Pakistan Slammed For Afghanistan Aid

The U.S.-based group Human Rights Watch accused Pakistan on Friday of defying U.N. sanctions by continuing to send arms and ammunition to the Taliban army that rules neighboring Afghanistan.

Pakistan sharply denied the accusation calling it "absolutely not true. It's difficult to know where they get their facts," Gen. Rashid Quereshi said of the report released Friday by the Arms Division of Human Rights Watch.

"We firmly abide by the U.N. sanctions," he said.

In January, the United Nations imposed an arms embargo on the Taliban to force them to hand over suspected terror mastermind Osama bin Laden, who is believed by the United States to have plotted the 1998 bombing of two U.S. embassies in East Africa.

Pakistan is considered the Taliban's biggest ally and one of only three countries to recognize the hard-line Islamic militia's government. Pakistan has consistently denied sending either arms or ammunition to the Taliban.

"We cannot afford to be giving anything to anyone. We need everything that we have," said Quereshi. He said the Taliban were using what remains of ammunition dumps left by the former Soviet Union when it pulled its troops out of Afghanistan in 1989, ending a 10-year occupation.

"There were enormous amounts of weapons and ammunition dumped in Afghanistan by the erstwhile former Soviet Union. There is enough for years, and may be even for export to other countries. They don't need weapons and equipment from us," Quereshi said.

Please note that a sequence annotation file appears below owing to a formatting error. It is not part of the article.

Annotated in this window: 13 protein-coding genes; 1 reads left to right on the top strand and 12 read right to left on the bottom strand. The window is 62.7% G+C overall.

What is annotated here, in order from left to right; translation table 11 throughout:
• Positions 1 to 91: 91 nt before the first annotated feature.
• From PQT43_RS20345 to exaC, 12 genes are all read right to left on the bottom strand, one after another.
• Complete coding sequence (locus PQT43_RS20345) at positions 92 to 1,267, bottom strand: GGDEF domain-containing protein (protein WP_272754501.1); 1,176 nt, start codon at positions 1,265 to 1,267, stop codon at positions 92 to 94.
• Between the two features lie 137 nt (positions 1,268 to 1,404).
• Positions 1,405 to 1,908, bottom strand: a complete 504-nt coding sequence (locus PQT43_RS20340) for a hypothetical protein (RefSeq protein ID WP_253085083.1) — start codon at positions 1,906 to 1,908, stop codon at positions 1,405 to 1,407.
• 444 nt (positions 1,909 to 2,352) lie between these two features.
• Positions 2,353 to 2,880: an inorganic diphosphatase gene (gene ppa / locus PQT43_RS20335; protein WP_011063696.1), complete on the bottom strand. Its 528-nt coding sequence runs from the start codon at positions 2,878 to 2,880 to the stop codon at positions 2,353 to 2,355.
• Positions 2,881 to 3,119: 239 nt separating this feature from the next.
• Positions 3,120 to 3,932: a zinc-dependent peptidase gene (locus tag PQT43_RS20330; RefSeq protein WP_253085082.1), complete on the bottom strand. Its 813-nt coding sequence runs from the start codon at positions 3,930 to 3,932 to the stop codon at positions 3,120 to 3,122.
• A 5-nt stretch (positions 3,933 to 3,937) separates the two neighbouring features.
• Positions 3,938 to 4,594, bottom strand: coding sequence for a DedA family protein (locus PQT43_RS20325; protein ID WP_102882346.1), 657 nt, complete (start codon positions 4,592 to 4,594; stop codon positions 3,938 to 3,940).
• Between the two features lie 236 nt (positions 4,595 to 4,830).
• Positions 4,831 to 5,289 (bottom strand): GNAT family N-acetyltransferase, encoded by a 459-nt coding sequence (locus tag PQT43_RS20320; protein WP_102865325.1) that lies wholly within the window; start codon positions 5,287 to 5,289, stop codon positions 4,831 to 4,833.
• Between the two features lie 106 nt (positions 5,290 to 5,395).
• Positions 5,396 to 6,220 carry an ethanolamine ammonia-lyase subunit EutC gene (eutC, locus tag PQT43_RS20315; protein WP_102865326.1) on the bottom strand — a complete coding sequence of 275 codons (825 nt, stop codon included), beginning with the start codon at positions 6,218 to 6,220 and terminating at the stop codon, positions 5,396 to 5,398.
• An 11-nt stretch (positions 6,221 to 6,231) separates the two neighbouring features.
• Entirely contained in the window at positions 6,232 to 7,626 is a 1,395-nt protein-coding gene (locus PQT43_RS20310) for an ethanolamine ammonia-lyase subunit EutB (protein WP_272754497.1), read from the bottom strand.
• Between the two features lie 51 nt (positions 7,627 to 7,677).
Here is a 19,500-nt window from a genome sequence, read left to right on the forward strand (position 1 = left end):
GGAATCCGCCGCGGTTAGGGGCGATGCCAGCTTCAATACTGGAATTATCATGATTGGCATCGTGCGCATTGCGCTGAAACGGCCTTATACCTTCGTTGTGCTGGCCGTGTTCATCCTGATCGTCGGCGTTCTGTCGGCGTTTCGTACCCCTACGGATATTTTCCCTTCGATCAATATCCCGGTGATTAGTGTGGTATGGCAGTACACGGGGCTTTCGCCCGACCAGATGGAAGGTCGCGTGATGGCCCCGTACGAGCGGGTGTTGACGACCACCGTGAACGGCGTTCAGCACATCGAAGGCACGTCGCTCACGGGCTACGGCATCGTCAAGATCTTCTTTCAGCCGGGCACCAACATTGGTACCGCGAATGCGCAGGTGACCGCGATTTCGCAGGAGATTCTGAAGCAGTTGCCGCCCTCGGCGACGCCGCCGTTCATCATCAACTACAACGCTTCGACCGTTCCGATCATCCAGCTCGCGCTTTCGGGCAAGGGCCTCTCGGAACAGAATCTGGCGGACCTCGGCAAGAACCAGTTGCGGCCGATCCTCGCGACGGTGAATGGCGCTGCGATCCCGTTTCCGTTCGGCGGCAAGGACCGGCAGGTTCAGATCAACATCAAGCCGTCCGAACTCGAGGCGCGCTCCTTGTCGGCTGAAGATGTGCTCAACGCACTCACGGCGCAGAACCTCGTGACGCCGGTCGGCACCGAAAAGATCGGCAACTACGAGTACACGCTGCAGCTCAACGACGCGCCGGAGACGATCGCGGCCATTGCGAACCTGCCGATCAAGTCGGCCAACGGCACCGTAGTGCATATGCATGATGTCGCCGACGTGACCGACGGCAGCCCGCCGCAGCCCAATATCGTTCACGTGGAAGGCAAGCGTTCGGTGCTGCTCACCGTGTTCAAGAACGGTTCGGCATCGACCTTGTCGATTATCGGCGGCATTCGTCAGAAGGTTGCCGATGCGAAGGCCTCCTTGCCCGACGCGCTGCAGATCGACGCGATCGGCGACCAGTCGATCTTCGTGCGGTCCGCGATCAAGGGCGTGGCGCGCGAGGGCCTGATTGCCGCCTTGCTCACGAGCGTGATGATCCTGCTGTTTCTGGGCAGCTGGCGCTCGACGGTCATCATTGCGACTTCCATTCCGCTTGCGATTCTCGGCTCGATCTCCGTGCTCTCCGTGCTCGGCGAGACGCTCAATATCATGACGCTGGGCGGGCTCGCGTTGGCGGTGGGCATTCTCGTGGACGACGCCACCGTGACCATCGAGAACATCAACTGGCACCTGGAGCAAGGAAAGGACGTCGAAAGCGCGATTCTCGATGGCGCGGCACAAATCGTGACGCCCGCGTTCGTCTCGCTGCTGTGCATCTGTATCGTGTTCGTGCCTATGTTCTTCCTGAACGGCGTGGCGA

Human Rights Watch called for a complete arms embargo on Afghanistan to be lifted only after human rights abuses are ended and perpetrators brought to justice. It also urged the United Nations to send monitors to Pakistan to monitor the arms embargo and for Pakistan to be penalized for defying the boycott.

Despite widespread belief that Russia and Iran are assisting the anti-Taliban alliance, led by ousted defense minister Ahmed Shah Massood, the United Nations did not impose an arms embargo on the opposition. The Taliban rule roughly 95 percent of the country.

While accusing Pakistan of violating U.N. sanctions, Human Rights Watch also slammed Russia and Iran, accusing them of also fueling the conflict.

In a statement issued Friday, Human Rights Watch said, "Pakistan has violated the U.N. arms embargo on the Taliban ... permitting arms to cross its border into Taliban-controlled territory."

As well as arms and ammunition, the report accuses Pakistan of sending military advisers to provide strategic front-line advice during key battles. And Human Rights Watch says Pakistan is actively encouraging young Pakistanis to fight alongside the Taliban.

Quereshi demanded proof of the accusations.

"There are U.N. and NGO people running all over the place in Pakistan. There are no restrictions. Where is the proof? Pakistan is considered guilty and then asked to prove its innocence. That's all upside down," he said.

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